Love is the greatest force in life. The existential question is whether or not we dare to allow it. What we meet others with breeds what happens between people.
Ruth Hansen, cand. psych., aut., MPF, director and partner in DFTI
Love is the driving force, but it is not always expressed lovingly. We’ve all been hurt. We’ve all been overlooked, misunderstood, and let down in some way, which makes it difficult to connect and open up. We learned to cope with the pain of not being met as children. When faced with vulnerability in later life, such as failure and repetition of old pain, we tend to protect ourselves by using learned, old patterns or strategies.
Untreated old wounds can break up and make it difficult to connect with and spend time with others. “Being oneself… together” is, of course, even more difficult. Love can both liberate and bind us and the other. Taking ownership of when and how we open and close contact requires us to be able to feel and identify our own open wounds or old scars. This kind of openness allows for new options and contacts.
It’s important for family and psychotherapists to see how the individual, consciously or unconsciously, contributes to family interaction, for better or worse. Although each person and family has its own unique way of relating to each other, there are some simple and common ways to relate that typically create distance and frustration or anger over time.
Many of us learned as kids that conflicts rarely end well. It’s best to keep quiet so it doesn’t spiral out of control. It’s better to ignore the conflict, accept it, and hope for a return to normalcy.
Making decisions based on open dialogue and mutual exchange of views is not innate. It takes practice and courage to be open to other people’s views. I am in danger of making mistakes, which can be humiliating and even shameful for some. Most debates are held in private and focus on being right and convincing rather than on sharing wisdom. As a form of debate in the workplace or in politics, it is common and perhaps unsatisfactory, but as a form of family togetherness, it can contribute to distance and frustration.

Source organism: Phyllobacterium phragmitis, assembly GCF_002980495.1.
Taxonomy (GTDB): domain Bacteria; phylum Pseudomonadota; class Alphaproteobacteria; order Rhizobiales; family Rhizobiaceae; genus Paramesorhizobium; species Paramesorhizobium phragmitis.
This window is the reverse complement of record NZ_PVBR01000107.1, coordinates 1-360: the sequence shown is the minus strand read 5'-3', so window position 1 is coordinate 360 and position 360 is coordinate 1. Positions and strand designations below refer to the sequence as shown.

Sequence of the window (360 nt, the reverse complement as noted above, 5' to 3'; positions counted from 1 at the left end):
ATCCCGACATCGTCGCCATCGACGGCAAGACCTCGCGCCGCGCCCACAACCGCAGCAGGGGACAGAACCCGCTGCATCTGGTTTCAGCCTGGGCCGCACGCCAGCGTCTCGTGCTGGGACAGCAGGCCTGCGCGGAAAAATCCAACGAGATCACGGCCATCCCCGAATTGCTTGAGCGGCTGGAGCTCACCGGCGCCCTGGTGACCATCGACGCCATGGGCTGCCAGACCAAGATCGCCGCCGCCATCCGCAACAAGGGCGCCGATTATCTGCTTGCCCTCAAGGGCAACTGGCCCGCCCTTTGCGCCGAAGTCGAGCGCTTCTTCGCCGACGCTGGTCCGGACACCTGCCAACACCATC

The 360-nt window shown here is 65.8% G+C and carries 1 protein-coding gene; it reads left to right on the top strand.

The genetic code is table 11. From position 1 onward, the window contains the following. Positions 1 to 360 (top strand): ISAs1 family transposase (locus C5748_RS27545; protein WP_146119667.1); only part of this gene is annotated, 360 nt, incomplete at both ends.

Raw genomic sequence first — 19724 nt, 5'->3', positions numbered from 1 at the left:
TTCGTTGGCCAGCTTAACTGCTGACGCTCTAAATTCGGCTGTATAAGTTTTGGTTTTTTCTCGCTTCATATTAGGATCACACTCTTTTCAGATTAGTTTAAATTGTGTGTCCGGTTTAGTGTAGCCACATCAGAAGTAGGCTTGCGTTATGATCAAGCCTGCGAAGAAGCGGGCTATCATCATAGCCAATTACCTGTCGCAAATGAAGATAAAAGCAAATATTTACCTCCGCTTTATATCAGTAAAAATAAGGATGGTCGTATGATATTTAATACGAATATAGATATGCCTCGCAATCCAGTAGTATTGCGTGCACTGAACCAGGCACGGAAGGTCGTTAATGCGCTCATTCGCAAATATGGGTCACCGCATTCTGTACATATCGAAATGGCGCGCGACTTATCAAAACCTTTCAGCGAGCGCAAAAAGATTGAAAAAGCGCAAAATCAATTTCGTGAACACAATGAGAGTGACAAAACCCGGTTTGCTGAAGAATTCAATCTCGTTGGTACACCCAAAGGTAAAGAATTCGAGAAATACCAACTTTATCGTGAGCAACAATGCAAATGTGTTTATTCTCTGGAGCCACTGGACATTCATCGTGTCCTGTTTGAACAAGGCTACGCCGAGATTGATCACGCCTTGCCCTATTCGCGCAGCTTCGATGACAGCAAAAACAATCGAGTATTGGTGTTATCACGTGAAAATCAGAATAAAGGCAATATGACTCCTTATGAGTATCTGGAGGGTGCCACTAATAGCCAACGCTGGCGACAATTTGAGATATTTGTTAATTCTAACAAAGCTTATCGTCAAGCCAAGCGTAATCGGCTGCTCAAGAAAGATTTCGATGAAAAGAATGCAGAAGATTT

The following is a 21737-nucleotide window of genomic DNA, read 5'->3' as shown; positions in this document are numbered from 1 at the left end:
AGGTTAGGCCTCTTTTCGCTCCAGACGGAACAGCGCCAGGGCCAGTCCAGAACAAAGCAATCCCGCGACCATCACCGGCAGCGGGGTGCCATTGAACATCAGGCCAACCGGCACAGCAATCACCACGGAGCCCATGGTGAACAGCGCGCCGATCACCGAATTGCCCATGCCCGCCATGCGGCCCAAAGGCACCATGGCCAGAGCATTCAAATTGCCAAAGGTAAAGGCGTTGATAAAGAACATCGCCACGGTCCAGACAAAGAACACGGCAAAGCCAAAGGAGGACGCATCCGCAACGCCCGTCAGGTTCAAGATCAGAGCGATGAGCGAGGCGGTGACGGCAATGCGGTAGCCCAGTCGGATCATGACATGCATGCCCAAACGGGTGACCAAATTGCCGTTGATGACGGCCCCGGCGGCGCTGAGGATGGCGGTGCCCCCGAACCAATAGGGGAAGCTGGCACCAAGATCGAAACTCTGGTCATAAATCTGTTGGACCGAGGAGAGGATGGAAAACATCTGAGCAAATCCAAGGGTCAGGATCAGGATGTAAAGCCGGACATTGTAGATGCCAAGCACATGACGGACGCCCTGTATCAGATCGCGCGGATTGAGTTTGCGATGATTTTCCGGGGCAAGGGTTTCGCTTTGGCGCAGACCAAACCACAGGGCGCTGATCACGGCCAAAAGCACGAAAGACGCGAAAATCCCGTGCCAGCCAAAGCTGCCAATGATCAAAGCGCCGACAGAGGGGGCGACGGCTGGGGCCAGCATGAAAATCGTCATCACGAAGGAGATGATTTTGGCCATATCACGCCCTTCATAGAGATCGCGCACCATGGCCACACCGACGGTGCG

A closed agenda often greets children. There is something specific they must do, realize, change, or learn. People of all ages need to be met with interest and seen as they are, without having to change. Otherwise, a sense of wrongness and low self-esteem develop. Paradoxically, this can lead to adults constantly having to prove their worth by teaching children and adults what they think they know.
The ability to trust others’ strength to overcome adversity and pain is difficult to learn. Efforts are made to avoid discontent and promote harmony and safety. Over time, the other will be deprived of the responsibility to choose and respond.
The gaze naturally turns to the other to see what one lacks or receives too much of. The gaze can be colored by what you didn’t get earlier in life. It’s difficult to relate to his unsatisfactory or painful present or past without blaming others. Blame, accusation, or criticism easily expresses an underlying desire for closeness.
We can take responsibility when we see our own role in the interaction, how we may even close off and contribute to distance. This is for adults, not kids. Never blame kids for the family’s mood or dynamics. They often blame themselves and feel resentment when the adults abdicate or share responsibility (or the child).
Personal or shared responsibility for the family atmosphere has nothing to do with being a perfect partner or parent. Daring to open inwards and feel and see one’s own reactions and actions, while also being aware of them, is what it is all about. This process changes and heals. We can choose to accept responsibility for our own reactions and actions, or we can choose to absolve ourselves of all responsibility.
Standing up for ourselves, not as a defense or an attack, but as an attempt to be as honest with ourselves as possible in relation to the other, can be a way to reach out and form a bridge. With greater self-acceptance and spacious indulgence with one’s own limitations comes the possibility of a close and liberating relationship with another.
We can learn from the past and create new opportunities for the future by giving what we desire.
Love is an uncontrollable force that governs us. Love cannot be willed, but we can try to open it and let it fill both inwardly and outwardly.